Manda Kemp: I Don’t Need a Map

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Manda Kemp

I Don’t Need a Map

Tom Rolla’s Gardeni, West Hollywood, CA, February 23, 2017

Reviewed by Elliot Zwiebach for Cabaret Scenes

Manda Kemp

Manda Kemp is one bad-ass singer. That’s how she wanted people to think about her when she was younger — not simply as “nice” or “sweet,” but just bad-ass — and she has certainly earned that sobriquet after her excellent performance in her first solo cabaret show.

Besides Kemp’s beautiful singing, the show was extremely well-written — in terms of patter and song selection — as it traced her life from her early years as a nice, sweet singer with Broadway ambitions to a brief period when she sang rock. That was followed by a 16-year period when she stopped singing altogether to pursue other options before deciding, a few months ago, to resume a creative pursuit she was clearly meant to follow.

It was a good decision, since Kemp is an amazing performer — not only for her crystal-clear mezzo voice, but also for her nuanced delivery and strong acting chops, which enable her to give distinctive meaning to each lyric line within each song with the smallest change in vocal delivery or a very tiny gesture. And her choice of songs was excellent, with such a smooth through-line from patter to music that the songs could easily have been written precisely for a show about her life.

With terrific support from Musical Director Mike Farrell on piano, the show flowed easily, starting with a pair of songs early on that expressed Kemp’s feelings about music: an absorbing take on “Listen to Your Heart” (Per Gessle/Mats Persson) that built from a whisper to a full-voiced aria; and “Everything Else” (Tom Kitt/Brian Yorkey, from Next to Normal), in a thoughtful, sincere reading about how singing relieved high-school peer pressures while adding pressures of its own.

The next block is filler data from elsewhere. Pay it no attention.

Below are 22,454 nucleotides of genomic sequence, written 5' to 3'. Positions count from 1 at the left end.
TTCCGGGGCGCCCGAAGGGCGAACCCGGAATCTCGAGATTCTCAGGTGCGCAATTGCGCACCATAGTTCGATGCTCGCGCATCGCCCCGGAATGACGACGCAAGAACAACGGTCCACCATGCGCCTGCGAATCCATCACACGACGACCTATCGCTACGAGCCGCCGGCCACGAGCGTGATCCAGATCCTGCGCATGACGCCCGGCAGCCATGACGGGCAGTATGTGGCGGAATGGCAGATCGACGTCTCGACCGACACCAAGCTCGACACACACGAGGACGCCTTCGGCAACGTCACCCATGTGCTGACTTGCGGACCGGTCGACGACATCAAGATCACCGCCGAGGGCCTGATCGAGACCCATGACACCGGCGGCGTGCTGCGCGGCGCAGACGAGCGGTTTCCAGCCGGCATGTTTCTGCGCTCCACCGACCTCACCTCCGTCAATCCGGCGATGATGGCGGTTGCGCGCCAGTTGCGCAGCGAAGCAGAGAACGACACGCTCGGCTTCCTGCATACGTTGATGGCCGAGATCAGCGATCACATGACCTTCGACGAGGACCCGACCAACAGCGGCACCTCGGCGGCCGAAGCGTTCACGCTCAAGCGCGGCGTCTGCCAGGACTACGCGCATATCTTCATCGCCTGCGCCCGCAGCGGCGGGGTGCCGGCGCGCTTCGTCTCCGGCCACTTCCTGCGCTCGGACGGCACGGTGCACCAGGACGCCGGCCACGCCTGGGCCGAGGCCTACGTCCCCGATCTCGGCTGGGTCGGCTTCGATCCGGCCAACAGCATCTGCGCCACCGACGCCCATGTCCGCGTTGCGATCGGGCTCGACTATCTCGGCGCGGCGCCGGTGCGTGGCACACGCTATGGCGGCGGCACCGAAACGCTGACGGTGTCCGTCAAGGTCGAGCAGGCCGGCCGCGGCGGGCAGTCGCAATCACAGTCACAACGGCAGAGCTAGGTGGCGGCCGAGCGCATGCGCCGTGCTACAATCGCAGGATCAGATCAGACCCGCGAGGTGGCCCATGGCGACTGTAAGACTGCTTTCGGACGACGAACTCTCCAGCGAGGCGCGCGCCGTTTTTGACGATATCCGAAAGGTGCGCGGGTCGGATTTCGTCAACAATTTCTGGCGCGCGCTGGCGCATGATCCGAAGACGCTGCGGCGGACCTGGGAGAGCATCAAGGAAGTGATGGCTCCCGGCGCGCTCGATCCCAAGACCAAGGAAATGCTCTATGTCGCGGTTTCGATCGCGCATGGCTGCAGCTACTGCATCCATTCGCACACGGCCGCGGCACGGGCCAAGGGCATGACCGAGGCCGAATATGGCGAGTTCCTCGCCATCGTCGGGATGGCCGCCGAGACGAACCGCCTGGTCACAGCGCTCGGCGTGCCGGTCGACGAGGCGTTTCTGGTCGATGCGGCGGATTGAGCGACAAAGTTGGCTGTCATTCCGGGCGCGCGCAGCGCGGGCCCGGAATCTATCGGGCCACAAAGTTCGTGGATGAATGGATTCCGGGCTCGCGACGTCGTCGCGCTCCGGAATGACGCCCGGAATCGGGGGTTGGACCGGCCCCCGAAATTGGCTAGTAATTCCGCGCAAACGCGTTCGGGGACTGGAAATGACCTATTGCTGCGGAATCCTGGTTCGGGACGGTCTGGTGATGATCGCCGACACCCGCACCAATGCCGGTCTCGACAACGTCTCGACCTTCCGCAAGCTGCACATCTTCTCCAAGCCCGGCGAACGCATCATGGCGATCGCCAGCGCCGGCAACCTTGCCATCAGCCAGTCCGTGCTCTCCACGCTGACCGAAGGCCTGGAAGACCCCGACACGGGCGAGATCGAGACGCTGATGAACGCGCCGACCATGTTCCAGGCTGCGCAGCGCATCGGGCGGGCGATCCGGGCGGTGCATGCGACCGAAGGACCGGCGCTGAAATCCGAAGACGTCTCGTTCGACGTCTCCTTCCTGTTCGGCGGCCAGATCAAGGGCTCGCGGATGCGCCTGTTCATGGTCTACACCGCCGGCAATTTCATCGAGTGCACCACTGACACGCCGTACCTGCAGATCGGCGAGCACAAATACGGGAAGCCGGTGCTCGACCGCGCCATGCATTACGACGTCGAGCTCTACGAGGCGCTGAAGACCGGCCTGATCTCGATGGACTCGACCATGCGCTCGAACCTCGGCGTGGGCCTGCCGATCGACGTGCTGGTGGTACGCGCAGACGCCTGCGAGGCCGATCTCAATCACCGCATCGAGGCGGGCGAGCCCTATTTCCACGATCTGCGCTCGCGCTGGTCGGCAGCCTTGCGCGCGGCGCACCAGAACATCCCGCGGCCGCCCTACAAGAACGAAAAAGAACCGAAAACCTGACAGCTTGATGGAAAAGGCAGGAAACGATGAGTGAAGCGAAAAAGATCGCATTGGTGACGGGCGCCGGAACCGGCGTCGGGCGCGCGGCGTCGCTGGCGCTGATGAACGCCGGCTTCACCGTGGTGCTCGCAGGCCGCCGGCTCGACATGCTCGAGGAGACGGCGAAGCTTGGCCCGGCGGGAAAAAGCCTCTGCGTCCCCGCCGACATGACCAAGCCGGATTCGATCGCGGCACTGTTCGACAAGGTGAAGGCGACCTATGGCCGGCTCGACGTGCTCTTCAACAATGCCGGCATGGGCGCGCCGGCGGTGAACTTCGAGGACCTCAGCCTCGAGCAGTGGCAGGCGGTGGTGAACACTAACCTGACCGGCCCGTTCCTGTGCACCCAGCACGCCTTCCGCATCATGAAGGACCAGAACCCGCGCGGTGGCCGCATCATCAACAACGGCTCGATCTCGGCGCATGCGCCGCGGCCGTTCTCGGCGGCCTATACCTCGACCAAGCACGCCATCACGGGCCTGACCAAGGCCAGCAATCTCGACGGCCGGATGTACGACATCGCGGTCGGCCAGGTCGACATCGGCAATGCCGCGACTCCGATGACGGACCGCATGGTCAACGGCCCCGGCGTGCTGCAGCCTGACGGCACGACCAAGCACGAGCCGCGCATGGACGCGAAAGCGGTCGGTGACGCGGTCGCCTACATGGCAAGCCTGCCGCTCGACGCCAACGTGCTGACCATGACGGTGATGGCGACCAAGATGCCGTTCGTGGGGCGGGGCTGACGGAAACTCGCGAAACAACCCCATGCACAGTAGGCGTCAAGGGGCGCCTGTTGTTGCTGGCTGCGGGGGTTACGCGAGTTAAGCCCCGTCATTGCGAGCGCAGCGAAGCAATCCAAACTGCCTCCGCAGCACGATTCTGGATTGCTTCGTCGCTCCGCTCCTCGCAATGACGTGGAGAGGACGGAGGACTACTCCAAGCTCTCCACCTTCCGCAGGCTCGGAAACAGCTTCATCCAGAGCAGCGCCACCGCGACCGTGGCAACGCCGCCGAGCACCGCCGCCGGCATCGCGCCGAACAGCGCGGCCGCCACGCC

She took a successful stab at rock with a couple of numbers from School of Rock, The Musical: a big, powerful performance of “When I Climb to the Top of Mount Rock” that demonstrated her full vocal range; and a passionate, believable take on the rangy “Where Did the Rock Go?” (both Andrew Lloyd Webber/Glenn Slater).

She illustrated falling in love and getting married with a bilingual “C’est si bon” (Henri Betti/Jerry Seelen/Andre Hornez), in which she used her strong pipes to give the song more color than it usually has. She followed with the bouncy, delightfully engaging “In the Name of Love” (Cy Coleman/A.

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E. Hotchner, from Welcome to the Club) to signal her divorce.

She used several Coleman songs to describe the process of getting her life back on track after divorce with a brilliant mash-up that included the self-reflective “Where Am I Going?

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” and “I’m the Bravest Individual” (with Dorothy Fields, both from Sweet Charity); the self-arbitration of “He’s No Good” (lyrics Ira Gasman, from The Life); a slowed-down “Hey, Look Me Over” (with Carolyn Leigh, from Wildcat); and ultimate resolution to move forward with “It’s Not Where You Start,” from Seesaw.

Kemp was effectively on point on the self-deprecating “You Can Always Count on Me” (Coleman/David Zippel, from City of Angels) and powerful on “Always Starting Over” (Tom Kitt/Brian Yorkey, from If/Then), followed by a smooth, sensual version of “Feeling Good” (Anthony Newley/Leslie Bricusse, from The Roar of the Greasepaint, The Smell of the Crowd) that seemed to reflect how many in the audience felt when the show was over.

Elliot Zwiebach

Elliot Zwiebach loves the music of The Great American Songbook and classic Broadway, with a special affinity for Rodgers and Hammerstein. He's been a professional writer for 45 years and a cabaret reviewer for five. Based in Los Angeles, Zwiebach has been exposed to some of the most talented performers in cabaret—the famous and the not-so-famous—and enjoys it all. Reviewing cabaret has even pushed him into doing some singing of his own — a very fun and liberating experience that gives him a connection with the performers he reviews.